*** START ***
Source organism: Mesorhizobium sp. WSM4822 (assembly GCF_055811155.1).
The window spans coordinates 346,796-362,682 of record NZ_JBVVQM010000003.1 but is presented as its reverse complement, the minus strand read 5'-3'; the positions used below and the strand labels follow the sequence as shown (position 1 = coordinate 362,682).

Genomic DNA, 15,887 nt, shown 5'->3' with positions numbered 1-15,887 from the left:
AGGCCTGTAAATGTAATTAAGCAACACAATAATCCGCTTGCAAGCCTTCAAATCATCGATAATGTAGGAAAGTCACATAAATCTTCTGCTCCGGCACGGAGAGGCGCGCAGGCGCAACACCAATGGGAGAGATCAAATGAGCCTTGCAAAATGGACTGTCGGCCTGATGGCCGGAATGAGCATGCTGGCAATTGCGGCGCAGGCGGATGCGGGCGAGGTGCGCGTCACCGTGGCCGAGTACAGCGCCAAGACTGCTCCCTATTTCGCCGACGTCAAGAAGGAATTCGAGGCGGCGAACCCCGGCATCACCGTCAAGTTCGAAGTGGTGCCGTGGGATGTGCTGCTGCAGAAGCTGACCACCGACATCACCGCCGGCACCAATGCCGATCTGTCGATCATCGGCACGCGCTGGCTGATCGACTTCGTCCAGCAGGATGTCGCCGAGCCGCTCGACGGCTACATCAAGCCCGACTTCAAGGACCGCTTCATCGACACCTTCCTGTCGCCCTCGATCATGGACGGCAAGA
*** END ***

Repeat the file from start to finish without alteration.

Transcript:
Source organism: Mesorhizobium sp. WSM4822 (assembly GCF_055811155.1).
The window spans coordinates 346,796-362,682 of record NZ_JBVVQM010000003.1 but is presented as its reverse complement, the minus strand read 5'-3'; the positions used below and the strand labels follow the sequence as shown (position 1 = coordinate 362,682).

Genomic DNA, 15,887 nt, shown 5'->3' with positions numbered 1-15,887 from the left:
AGGCCTGTAAATGTAATTAAGCAACACAATAATCCGCTTGCAAGCCTTCAAATCATCGATAATGTAGGAAAGTCACATAAATCTTCTGCTCCGGCACGGAGAGGCGCGCAGGCGCAACACCAATGGGAGAGATCAAATGAGCCTTGCAAAATGGACTGTCGGCCTGATGGCCGGAATGAGCATGCTGGCAATTGCGGCGCAGGCGGATGCGGGCGAGGTGCGCGTCACCGTGGCCGAGTACAGCGCCAAGACTGCTCCCTATTTCGCCGACGTCAAGAAGGAATTCGAGGCGGCGAACCCCGGCATCACCGTCAAGTTCGAAGTGGTGCCGTGGGATGTGCTGCTGCAGAAGCTGACCACCGACATCACCGCCGGCACCAATGCCGATCTGTCGATCATCGGCACGCGCTGGCTGATCGACTTCGTCCAGCAGGATGTCGCCGAGCCGCTCGACGGCTACATCAAGCCCGACTTCAAGGACCGCTTCATCGACACCTTCCTGTCGCCCTCGATCATGGACGGCAAGA